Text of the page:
STAK Activity

Sort and Assess Your Search Results

This activity helps students screen and sort sources in a literature search and to document and defend their choices.

When conducting a literature search, students need to be able to scan, systematically sort and include/exclude a range of sourceIn addition, they must be able to explain how they performed their search, the sorting/selection process they undertook and defend their choicesThis activity takes students through a literature search process that requires them to systematic sort sources and shows them how to arrange their findings and document their approach using a step-by-step flowchart 


On completion of this activity, students will: 

  • Know how to systematically sort literature from a larger search result, using a two-phase process 
  • Be able to defend the sorting and selection decisions taken when surveying literature and findings for a given assignment 
  • Be familiar with digital tools to support the screening/sorting process and to explain this process as an appendix to their assignment. 


The activity reviews how students can arrange their findings systematically using a step-by-step screening model. The activity refers to digital tools that can ensure transparency in the selection process and support collaboration in the screening process, and flow charts that can be used to depict / document the sorting process. 


  • Set students an assignment question and ask them to complete a thorough literature search, including searches of the relevant subject’s databases.  
  • Ask students to come to the class with a large volume of possible sources, in the form of a RIS file, if possible, which they have sorted with a view to selecting core documents for their assignment. 
  • Students should define the criteria they have used to decide whether to include or exclude sources for their current assignment. Ask students the question: which parts of the literature do they want to include and exclude, and why? 


Step 1
Using this flowchart as a template, ask students to count and record the number of sources from database searching and from other sources, and provide details of the sources/databases searched.
  • Students can make use of software to support this process, e.g., Rayyan, which is an open-source program. Records can be imported into Rayyan (e.g., in RIS format) from databases or reference management software.
  • If several databases have been searched and/or documents have been collected from other sources, unique documents are counted by identifying duplicates and indicating their number in the flowchart.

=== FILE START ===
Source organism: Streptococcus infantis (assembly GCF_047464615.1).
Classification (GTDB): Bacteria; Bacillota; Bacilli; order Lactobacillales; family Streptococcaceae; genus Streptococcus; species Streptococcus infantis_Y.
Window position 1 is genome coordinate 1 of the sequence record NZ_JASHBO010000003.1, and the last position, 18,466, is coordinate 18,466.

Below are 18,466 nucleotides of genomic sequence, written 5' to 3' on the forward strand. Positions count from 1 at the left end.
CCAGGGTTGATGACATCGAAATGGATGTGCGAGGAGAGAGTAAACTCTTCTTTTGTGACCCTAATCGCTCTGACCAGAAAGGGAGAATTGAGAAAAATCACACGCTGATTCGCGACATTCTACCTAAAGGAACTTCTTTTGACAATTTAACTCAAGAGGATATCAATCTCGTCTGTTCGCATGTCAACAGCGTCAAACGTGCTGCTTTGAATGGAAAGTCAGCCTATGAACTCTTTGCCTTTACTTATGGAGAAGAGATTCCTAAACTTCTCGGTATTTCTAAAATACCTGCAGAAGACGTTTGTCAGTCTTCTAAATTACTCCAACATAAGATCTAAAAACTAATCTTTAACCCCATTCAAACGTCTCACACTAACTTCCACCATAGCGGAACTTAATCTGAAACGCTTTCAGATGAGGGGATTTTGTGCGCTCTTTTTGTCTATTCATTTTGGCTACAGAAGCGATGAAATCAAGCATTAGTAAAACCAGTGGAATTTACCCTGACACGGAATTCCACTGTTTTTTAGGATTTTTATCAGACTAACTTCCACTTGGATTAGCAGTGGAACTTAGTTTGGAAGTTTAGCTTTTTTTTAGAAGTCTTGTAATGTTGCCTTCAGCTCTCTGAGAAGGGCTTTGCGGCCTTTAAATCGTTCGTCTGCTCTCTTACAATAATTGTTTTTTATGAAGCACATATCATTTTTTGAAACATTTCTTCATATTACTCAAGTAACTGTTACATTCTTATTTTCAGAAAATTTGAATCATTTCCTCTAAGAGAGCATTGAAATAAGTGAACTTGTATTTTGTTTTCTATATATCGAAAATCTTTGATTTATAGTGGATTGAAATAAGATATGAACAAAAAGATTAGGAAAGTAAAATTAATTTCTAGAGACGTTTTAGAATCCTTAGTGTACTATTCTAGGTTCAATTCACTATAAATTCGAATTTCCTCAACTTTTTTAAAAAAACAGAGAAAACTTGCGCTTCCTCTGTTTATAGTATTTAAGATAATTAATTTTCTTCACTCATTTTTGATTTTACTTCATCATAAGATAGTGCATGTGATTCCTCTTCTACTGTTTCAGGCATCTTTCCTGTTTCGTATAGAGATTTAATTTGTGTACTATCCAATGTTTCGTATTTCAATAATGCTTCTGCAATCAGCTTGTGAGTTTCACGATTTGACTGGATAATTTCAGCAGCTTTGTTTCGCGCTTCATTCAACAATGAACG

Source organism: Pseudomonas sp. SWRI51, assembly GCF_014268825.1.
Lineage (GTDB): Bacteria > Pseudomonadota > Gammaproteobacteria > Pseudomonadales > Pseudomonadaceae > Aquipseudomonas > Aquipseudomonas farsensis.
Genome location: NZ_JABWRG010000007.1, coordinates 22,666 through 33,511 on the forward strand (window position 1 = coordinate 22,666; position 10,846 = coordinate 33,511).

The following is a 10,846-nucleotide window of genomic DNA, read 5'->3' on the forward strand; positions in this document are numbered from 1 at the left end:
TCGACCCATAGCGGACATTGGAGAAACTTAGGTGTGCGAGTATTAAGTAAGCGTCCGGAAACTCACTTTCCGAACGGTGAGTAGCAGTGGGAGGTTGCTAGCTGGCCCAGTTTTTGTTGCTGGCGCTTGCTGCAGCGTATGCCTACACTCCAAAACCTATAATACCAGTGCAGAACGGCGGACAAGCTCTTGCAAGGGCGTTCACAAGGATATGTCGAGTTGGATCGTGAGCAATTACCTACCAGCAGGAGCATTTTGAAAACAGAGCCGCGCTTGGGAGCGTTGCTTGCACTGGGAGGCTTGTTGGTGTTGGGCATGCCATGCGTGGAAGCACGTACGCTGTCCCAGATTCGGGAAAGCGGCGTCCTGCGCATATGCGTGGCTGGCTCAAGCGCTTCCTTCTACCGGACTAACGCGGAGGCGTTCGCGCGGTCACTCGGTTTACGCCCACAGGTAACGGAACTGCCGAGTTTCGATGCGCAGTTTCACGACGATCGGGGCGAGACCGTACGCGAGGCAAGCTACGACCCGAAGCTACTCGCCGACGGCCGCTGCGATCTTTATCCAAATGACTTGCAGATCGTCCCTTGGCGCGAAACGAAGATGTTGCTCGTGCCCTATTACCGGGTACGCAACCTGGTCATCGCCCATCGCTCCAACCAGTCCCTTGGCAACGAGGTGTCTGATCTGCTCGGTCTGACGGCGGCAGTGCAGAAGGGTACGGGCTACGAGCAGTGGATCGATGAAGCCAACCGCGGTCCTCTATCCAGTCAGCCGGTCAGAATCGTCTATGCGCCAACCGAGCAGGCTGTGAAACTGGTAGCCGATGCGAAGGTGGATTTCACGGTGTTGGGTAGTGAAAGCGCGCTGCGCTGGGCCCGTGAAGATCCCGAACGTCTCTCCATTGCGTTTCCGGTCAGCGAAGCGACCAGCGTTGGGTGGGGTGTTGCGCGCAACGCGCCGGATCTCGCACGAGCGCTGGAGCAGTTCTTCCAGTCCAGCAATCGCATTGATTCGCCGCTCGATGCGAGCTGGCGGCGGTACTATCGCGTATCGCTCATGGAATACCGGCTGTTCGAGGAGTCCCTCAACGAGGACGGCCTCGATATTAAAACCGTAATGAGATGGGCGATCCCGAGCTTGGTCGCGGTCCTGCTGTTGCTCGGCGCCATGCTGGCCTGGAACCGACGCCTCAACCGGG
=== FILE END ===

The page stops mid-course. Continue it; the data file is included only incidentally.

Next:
• Rayyan and other reference management software can manage the identification and removal of duplicates.
Step 2
Ask students to screen the sources for relevance to the assignment by reading titles and abstracts/summaries and making exclusions. Students should record the number of sources remaining and excluded and give arguments for the exclusions.
  • When using Rayyan, students can mark documents as “maybe” so they can discuss them with peers and colleagues and decide whether to include or exclude them later.
  • At this point, you can specify the concepts that you would like to highlight in the title/abstract for faster sorting. Once Rayyan has 50 manually screened records, it can make a machine rating of the remaining documents which can support (or replace) manual screening.
Step 3
Ask students to review the full text of the remaining sources, e.g., by skimming the method sections and conclusion of the articles (for books reports use the introduction and conclusion). Ask students to complete the flowchart with the number of sources included and excluded and give arguments for exclusions.
  • If Rayyan is used, this screening round can also be documented by inputting arguments for exclusion in the program.
After the activity
Ask students to submit the flowchart as an appendix to their assignment. Students should also refer to the process they have completed in the method section of their assignment to create transparency around their research methods.


  • Familiarise yourself with a digital tool for screening literature, such as Rayyan, and take a look at the flowchart. 
  • Make sure you can export files from different databases and programs. 
  • Set the students the work listed above (under BEFORE THE ACTIVITY) and check that they have completed it before attending class. 
  •  Ask students to consider the following question ‘Which parts of the literature do they want to include and exclude?’  


Click here to view a useful article that explains systematic literature search and includes a section on determining your inclusion and exclusion criteria. Use your browser’s native translation function to translate the article from Danish or click here to access an online URL translation tool. You will need to copy and paste the article URL into the translation tool and select the language you want it translated to.  


  • Flowchart with indication of searched sources/databases.  
  • The Rayyan programme.
  • Reference management software, such as Zotero or Mendeley. 
  • Assessment tools for specific study designs, e.g., qualitative studies. See example.


Maria Viftrup Schneider, Librarian, VIA Library, Denmark.


  • Educator prep: Moderate
  • Duration: Variable

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